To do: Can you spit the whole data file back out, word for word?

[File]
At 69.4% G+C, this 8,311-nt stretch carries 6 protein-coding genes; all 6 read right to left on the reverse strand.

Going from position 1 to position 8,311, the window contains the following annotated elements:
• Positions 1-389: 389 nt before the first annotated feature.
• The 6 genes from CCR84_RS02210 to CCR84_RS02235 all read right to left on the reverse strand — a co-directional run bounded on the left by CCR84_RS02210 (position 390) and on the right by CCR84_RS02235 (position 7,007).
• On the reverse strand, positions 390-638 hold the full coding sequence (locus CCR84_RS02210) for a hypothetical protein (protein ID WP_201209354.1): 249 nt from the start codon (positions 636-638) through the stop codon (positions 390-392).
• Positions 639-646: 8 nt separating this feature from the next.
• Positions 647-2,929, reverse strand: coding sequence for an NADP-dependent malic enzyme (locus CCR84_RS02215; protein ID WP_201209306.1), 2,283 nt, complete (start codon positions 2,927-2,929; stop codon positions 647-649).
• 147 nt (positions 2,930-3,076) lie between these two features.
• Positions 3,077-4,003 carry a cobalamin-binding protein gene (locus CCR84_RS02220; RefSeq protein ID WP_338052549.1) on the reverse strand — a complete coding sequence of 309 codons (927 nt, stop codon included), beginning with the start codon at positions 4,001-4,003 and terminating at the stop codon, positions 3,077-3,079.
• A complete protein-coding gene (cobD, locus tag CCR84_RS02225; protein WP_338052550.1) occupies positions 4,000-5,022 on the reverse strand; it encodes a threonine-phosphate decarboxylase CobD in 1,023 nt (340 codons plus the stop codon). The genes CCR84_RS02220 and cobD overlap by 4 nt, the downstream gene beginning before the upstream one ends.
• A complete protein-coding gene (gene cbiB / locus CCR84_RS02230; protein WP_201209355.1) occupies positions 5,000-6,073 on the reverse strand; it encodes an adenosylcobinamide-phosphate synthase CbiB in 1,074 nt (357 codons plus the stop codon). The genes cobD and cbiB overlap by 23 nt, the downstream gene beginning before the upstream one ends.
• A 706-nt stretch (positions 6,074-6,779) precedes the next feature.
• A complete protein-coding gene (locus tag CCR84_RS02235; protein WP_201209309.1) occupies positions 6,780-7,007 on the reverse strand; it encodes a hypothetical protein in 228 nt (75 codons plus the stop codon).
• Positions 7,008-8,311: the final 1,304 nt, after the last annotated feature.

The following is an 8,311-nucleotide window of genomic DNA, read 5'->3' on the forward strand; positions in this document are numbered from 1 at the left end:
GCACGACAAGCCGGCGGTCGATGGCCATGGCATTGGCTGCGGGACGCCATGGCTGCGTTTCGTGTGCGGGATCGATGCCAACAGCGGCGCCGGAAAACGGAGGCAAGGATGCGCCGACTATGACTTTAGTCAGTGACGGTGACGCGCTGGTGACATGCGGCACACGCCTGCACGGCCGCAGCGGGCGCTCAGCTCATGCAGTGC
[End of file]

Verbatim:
At 69.4% G+C, this 8,311-nt stretch carries 6 protein-coding genes; all 6 read right to left on the reverse strand.

Going from position 1 to position 8,311, the window contains the following annotated elements:
• Positions 1-389: 389 nt before the first annotated feature.
• The 6 genes from CCR84_RS02210 to CCR84_RS02235 all read right to left on the reverse strand — a co-directional run bounded on the left by CCR84_RS02210 (position 390) and on the right by CCR84_RS02235 (position 7,007).
• On the reverse strand, positions 390-638 hold the full coding sequence (locus CCR84_RS02210) for a hypothetical protein (protein ID WP_201209354.1): 249 nt from the start codon (positions 636-638) through the stop codon (positions 390-392).
• Positions 639-646: 8 nt separating this feature from the next.
• Positions 647-2,929, reverse strand: coding sequence for an NADP-dependent malic enzyme (locus CCR84_RS02215; protein ID WP_201209306.1), 2,283 nt, complete (start codon positions 2,927-2,929; stop codon positions 647-649).
• 147 nt (positions 2,930-3,076) lie between these two features.
• Positions 3,077-4,003 carry a cobalamin-binding protein gene (locus CCR84_RS02220; RefSeq protein ID WP_338052549.1) on the reverse strand — a complete coding sequence of 309 codons (927 nt, stop codon included), beginning with the start codon at positions 4,001-4,003 and terminating at the stop codon, positions 3,077-3,079.
• A complete protein-coding gene (cobD, locus tag CCR84_RS02225; protein WP_338052550.1) occupies positions 4,000-5,022 on the reverse strand; it encodes a threonine-phosphate decarboxylase CobD in 1,023 nt (340 codons plus the stop codon). The genes CCR84_RS02220 and cobD overlap by 4 nt, the downstream gene beginning before the upstream one ends.
• A complete protein-coding gene (gene cbiB / locus CCR84_RS02230; protein WP_201209355.1) occupies positions 5,000-6,073 on the reverse strand; it encodes an adenosylcobinamide-phosphate synthase CbiB in 1,074 nt (357 codons plus the stop codon). The genes cobD and cbiB overlap by 23 nt, the downstream gene beginning before the upstream one ends.
• A 706-nt stretch (positions 6,074-6,779) precedes the next feature.
• A complete protein-coding gene (locus tag CCR84_RS02235; protein WP_201209309.1) occupies positions 6,780-7,007 on the reverse strand; it encodes a hypothetical protein in 228 nt (75 codons plus the stop codon).
• Positions 7,008-8,311: the final 1,304 nt, after the last annotated feature.

The following is an 8,311-nucleotide window of genomic DNA, read 5'->3' on the forward strand; positions in this document are numbered from 1 at the left end:
GCACGACAAGCCGGCGGTCGATGGCCATGGCATTGGCTGCGGGACGCCATGGCTGCGTTTCGTGTGCGGGATCGATGCCAACAGCGGCGCCGGAAAACGGAGGCAAGGATGCGCCGACTATGACTTTAGTCAGTGACGGTGACGCGCTGGTGACATGCGGCACACGCCTGCACGGCCGCAGCGGGCGCTCAGCTCATGCAGTGC